July 2023 changes approach for TBAR regime
Changes to the Transfer Balance Account Reporting (TBAR) regime are set to take effect on 1 July this year. These changes will significantly impact the timing that SMSFs report certain events.
From 1 July 2023, all SMSFs required to report transfer balance account events will be considered quarterly reporters. This will also capture all reportable events that may have occurred in the 2022/23 financial year. In effect, all reportable events from 1 July 2022 – 30 September 2023 will have a reporting date of 28 October 2023.
There will be no grandfathering of the old rules. Funds that were previously identified as annual reporters will now be quarterly reporters from 1 July 2023 and will need to consider the above-mentioned reporting date for events that have, or will occur this financial year.
Existing quarterly reporters do not receive an extension to lodge and will still need to report events from the 2022/23 financial year on a quarterly basis.
There will continue to be some instances where reporting must occur earlier:
- Commutations resulting from a member voluntarily responding to an excess determination are to be reported within 10 business days after the end of the month in which the event occurs.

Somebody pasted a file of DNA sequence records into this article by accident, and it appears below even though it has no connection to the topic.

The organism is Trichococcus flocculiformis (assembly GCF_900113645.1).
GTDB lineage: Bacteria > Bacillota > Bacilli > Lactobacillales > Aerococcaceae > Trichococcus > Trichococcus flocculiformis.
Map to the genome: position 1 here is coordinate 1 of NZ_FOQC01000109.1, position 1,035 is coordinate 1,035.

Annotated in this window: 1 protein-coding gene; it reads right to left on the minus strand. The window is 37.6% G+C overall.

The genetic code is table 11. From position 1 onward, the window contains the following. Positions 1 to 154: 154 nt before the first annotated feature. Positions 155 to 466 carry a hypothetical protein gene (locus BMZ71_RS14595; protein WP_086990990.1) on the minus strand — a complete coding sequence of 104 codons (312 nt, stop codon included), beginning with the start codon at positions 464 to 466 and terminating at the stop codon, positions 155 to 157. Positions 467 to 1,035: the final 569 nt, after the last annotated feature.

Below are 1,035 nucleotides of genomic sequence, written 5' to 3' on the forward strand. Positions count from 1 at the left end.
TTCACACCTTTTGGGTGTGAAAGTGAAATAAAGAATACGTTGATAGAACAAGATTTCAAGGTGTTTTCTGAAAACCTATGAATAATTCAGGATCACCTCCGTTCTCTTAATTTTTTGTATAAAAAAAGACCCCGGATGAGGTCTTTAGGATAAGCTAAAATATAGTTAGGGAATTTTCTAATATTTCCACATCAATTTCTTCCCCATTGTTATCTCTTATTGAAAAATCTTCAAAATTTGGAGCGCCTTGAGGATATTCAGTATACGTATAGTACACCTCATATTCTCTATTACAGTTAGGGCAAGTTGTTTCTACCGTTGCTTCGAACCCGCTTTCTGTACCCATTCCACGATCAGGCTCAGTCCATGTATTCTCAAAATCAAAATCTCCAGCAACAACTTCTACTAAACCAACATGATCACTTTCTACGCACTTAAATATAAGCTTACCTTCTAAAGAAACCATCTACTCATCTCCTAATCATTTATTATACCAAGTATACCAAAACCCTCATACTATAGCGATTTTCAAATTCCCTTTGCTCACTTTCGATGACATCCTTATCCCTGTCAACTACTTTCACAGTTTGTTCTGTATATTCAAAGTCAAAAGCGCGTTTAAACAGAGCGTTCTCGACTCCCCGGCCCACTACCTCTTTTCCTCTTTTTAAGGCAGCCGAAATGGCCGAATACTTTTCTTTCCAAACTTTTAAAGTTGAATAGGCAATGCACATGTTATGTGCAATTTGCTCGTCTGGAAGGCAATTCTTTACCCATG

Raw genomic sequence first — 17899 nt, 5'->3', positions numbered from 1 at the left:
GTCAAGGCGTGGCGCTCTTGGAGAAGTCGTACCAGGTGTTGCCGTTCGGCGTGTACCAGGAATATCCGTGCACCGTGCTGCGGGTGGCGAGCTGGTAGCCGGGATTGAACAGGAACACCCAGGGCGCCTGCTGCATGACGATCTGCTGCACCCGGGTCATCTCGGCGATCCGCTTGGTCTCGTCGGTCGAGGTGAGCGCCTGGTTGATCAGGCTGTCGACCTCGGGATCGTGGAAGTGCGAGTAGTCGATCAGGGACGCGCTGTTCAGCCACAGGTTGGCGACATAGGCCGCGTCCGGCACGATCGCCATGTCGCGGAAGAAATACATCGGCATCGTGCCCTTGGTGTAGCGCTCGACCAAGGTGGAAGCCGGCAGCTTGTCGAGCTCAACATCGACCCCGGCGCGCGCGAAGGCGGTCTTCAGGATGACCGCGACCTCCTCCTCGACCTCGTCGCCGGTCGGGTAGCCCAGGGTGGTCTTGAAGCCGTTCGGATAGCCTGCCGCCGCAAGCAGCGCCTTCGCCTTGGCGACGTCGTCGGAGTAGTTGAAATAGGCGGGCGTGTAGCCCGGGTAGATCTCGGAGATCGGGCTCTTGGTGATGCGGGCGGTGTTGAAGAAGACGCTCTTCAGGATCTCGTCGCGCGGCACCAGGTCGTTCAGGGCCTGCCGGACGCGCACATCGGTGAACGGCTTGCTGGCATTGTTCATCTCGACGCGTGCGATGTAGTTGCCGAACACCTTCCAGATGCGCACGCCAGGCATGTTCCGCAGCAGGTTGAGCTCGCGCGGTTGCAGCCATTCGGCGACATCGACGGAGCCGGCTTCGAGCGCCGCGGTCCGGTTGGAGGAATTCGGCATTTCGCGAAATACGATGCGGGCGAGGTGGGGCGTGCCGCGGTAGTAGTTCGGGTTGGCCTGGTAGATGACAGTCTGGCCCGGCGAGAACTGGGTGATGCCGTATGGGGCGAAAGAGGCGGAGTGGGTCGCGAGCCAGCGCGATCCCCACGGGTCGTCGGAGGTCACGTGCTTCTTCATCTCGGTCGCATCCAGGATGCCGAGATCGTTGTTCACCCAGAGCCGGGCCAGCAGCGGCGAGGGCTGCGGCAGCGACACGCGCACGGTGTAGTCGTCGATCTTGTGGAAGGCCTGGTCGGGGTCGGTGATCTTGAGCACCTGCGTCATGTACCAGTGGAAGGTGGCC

- Commutations required due to the receipt of a commutation authority from the ATO must be reporting within 60 days of the authority being issued.
For those that still have their financial accounts processed on an annual basis, this may require a rethink in how they deal with their accountant/administrator. As these professionals often assist with lodging the Transfer Balance Account Reports (TBAR), it is essential for them to stay updated on any events in a more timely manner.
Although I am a personal fan of having accounts/transactions processed on a more regular basis, I appreciate that this is not for everybody. The need to report events does not necessarily require accounts to be up to date, although it is preferred.
Estimated values of the event can be lodged, with more accurate information reported via an amendment at a later date. However, this creates inefficiencies as the reporting mechanism is often linked to the software in which the transactions are processed. Having to create ‘dummy entries’ in order to lodge a TBAR will result in double handling and increase the chances of errors.
To read more about identifying when an event occurs, late lodgment penalties and difference in reporting to APRA funds, find my full article here.
Or listen to the podcast version here.
Author: Anthony Cullen, Senior SMSF Technical Specialist, SuperConcepts